Black Sticks legend Katie Glynn has joined the Great Britain women's hockey side as assistant coach, in yet another sign of a troubled environment within Hockey New Zealand.
Glynn joins the Great Britain programme after resigning from the same role with the Black Sticks earlier this month, her departure continuing a spate of high-profile exits in recent months, including the abrupt retirements of Brooke Neal and Gemma McCaw.
Hockey NZ also saw chief executive Ian Francis resign yesterday after four turbulent years in charge, with the organisation announcing that he would step down in October.
However, her move to Great Britain Hockey just weeks after her departure suggests otherwise, linking back up with former Black Sticks coach Mark Hager.
The defections follow reports of a fractured squad struggling to deal with the fallout associated with the departure of Hager. In May, sources told the Herald the situation within the team was "faulty" and that some members of the squad and management team were actively working against changes that current coach Graham Shaw had been trying to implement, with many remaining loyal to Hager.
Now, Glynn has joined Hager in the Great Britain set-up.
"The role is an amazing opportunity for me to work with world-class athletes and staff that have been successful on the world stage," Glynn said after joining Great Britain. "I have enjoyed coaching against the squad and have always admired the way they play the game. It is a great privilege to join the group and I am really looking forward to adding what I can to continue to progress the squad."
Hager sang Glynn's praises as a coach.
"I'm delighted to have Katie on board, and she will bring the attacking flavour that we're looking for. Over the last 18 months with New Zealand she has shown an ability to help develop quality goalscorers and to create and maximise attacking opportunities.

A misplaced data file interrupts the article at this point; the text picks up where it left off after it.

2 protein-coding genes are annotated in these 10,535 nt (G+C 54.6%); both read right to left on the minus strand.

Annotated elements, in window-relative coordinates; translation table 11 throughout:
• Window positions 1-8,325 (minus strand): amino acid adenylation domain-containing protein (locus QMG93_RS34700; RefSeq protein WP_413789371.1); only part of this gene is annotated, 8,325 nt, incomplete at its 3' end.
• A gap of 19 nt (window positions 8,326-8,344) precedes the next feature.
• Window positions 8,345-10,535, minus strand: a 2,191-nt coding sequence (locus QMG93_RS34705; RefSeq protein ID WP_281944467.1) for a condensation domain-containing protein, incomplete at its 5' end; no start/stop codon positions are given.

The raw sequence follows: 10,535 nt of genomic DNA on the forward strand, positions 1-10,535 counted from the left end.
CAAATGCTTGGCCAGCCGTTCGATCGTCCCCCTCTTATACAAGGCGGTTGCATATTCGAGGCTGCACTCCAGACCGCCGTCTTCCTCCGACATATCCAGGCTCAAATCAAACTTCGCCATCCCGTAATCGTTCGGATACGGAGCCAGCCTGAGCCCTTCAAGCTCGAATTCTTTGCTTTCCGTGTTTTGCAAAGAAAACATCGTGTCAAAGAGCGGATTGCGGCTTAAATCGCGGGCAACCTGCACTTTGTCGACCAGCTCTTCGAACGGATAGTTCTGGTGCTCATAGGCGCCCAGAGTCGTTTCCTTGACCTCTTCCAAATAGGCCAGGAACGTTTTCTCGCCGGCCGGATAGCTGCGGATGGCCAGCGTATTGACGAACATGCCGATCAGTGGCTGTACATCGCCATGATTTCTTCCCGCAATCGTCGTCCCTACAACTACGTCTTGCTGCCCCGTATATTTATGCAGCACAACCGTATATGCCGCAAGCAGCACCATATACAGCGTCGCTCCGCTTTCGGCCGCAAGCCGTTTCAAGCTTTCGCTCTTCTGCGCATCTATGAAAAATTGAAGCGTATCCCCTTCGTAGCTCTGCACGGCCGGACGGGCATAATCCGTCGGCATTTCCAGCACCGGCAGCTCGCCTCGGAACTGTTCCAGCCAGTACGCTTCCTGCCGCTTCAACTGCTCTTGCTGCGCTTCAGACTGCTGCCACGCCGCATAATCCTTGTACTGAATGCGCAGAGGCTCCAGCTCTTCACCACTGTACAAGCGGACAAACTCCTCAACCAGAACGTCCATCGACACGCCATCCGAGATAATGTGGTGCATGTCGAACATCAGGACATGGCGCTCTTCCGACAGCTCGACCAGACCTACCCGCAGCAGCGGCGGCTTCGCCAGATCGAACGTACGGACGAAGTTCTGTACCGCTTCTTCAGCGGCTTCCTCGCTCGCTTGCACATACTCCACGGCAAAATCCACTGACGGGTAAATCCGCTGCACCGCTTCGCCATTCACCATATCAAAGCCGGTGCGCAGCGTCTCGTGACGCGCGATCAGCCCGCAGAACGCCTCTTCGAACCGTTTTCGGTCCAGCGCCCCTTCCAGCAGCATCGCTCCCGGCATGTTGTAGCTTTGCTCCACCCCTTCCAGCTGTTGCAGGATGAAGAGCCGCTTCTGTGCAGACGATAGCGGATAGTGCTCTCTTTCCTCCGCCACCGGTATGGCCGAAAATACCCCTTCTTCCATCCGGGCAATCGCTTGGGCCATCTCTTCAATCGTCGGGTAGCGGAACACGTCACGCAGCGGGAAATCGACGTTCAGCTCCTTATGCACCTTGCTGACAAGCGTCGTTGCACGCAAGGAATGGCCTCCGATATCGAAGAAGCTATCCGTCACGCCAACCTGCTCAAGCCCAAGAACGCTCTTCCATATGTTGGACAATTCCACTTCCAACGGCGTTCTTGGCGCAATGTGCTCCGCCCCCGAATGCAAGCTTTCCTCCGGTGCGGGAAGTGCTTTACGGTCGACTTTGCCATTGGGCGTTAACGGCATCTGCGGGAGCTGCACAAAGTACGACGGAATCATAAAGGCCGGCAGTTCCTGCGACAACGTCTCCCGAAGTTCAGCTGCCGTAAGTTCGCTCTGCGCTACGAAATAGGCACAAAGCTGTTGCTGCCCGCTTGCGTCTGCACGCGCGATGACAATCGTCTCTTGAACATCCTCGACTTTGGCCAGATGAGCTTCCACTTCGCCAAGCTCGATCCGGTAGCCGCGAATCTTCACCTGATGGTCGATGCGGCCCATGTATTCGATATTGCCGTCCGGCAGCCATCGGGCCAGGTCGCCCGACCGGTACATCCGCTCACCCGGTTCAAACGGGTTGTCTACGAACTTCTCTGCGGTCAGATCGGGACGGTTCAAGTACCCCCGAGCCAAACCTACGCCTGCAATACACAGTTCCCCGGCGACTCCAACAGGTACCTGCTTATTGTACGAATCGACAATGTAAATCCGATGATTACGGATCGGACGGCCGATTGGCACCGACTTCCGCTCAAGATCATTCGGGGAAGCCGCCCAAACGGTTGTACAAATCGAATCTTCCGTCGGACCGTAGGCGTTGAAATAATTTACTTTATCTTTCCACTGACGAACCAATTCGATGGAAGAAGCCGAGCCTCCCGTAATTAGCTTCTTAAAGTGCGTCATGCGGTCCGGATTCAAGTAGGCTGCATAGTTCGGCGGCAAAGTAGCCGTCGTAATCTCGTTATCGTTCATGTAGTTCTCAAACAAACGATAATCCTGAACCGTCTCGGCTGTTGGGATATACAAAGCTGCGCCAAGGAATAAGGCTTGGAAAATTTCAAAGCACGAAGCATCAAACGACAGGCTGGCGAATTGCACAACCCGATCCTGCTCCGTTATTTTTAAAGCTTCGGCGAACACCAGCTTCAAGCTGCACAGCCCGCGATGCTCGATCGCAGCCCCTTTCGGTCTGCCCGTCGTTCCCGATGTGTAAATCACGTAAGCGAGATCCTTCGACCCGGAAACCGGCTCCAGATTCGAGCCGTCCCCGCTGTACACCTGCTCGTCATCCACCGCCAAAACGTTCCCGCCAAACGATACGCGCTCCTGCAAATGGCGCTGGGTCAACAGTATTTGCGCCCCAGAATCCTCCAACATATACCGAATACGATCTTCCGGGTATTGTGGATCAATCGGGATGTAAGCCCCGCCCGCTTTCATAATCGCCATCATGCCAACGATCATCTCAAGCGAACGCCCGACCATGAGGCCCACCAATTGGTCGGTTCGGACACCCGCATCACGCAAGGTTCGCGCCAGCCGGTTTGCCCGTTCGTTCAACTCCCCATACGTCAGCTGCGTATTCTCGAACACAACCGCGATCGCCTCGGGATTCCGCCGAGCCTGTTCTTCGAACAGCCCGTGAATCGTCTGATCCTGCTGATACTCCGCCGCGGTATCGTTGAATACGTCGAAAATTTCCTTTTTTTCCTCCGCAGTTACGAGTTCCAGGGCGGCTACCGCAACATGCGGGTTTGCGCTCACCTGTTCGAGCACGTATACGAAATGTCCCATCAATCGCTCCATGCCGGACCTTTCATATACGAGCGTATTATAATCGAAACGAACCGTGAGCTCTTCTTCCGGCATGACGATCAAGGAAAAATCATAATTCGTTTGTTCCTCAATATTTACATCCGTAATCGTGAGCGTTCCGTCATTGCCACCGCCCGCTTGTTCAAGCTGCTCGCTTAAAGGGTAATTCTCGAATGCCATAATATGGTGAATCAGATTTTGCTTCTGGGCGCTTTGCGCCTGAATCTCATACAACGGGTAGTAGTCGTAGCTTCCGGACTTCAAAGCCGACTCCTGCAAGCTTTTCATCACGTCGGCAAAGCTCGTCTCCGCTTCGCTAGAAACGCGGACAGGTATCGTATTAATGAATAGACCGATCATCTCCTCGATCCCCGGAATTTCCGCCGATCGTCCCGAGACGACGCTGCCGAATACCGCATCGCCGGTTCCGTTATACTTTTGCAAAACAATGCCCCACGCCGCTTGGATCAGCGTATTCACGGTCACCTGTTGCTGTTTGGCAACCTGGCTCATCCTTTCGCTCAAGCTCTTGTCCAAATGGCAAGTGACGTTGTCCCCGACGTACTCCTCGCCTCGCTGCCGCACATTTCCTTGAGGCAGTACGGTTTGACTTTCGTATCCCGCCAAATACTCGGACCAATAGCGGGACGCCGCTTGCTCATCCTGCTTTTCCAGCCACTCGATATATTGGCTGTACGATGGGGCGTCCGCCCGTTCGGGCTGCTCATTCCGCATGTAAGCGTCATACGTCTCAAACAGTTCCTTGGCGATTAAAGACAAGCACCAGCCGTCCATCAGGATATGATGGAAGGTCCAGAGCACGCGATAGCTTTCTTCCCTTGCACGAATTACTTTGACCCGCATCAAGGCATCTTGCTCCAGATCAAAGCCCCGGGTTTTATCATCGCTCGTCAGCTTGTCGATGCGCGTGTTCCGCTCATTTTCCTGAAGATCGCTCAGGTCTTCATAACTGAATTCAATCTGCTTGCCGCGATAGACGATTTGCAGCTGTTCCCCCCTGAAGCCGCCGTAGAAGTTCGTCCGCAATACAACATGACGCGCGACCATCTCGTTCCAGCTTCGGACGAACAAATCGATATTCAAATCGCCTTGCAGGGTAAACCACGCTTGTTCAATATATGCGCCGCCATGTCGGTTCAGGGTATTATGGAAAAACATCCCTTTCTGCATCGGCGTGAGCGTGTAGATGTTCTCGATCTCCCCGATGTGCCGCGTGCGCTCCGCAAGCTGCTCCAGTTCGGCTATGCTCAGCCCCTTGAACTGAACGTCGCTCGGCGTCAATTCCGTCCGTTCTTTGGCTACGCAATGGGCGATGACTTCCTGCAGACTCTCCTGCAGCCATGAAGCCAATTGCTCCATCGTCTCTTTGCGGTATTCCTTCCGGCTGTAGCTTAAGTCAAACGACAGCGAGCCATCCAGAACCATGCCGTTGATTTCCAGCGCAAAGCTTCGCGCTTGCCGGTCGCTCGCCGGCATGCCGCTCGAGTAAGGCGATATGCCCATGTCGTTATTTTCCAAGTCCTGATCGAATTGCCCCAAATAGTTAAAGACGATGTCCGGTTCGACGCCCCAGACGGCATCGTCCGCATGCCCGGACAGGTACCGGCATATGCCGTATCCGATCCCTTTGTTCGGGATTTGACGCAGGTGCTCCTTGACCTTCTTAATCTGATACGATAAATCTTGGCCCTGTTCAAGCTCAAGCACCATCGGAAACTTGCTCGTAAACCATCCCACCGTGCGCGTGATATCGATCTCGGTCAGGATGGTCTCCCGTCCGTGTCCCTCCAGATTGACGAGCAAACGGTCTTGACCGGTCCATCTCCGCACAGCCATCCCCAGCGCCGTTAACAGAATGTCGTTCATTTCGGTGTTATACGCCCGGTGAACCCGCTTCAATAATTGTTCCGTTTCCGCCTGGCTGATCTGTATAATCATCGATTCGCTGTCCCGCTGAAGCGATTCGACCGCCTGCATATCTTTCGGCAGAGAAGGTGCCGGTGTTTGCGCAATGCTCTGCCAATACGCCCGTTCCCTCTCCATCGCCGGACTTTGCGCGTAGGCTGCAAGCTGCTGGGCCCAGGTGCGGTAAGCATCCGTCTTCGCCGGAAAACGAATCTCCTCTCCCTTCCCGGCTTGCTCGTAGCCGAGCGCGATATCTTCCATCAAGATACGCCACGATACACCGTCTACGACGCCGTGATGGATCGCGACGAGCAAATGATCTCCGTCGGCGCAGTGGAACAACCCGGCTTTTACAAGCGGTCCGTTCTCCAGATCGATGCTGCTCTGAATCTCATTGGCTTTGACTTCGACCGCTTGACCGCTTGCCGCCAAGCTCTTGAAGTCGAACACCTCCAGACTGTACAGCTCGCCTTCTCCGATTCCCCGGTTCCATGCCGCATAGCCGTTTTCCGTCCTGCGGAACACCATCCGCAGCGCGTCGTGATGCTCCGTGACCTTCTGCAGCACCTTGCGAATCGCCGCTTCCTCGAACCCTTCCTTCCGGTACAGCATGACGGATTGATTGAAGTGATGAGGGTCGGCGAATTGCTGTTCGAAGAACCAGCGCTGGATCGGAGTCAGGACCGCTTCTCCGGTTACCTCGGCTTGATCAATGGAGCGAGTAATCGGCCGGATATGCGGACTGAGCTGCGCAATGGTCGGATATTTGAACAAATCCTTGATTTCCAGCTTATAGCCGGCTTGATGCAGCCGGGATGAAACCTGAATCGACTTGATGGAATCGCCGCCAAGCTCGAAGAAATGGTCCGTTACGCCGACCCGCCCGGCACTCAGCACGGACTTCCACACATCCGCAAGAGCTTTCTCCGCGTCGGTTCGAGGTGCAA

"I'm looking forward to working alongside her as a coach for the first time, I've admired what she's done as a coach at both youth and senior level. Her personality will allow her to develop strong relationships, while challenging all to aspire to the high levels required at international level, and I know the staff and players are looking forward to working with her on the journey ahead."
The Weekend Herald first reported that issues within the camp stemmed from the findings of the Dew report, commissioned shortly before Hager's departure in January last year, which pointed to a "negative" environment.
The review was launched months earlier after Hager, a former Australian international, accidentally sent an email to the entire team, naming and shaming individual players for their performance and effort, after finishing 11th at the women's World Cup.
Three months earlier, they had won gold at the Commonwealth Games.
While Hockey NZ have denied the player departures were linked to any issues highlighted in these reports, High Performance Sport New Zealand confirmed to the Herald in May there were "ongoing issues within the high-performance set-up" but stopped short of saying whether they had demanded personnel changes.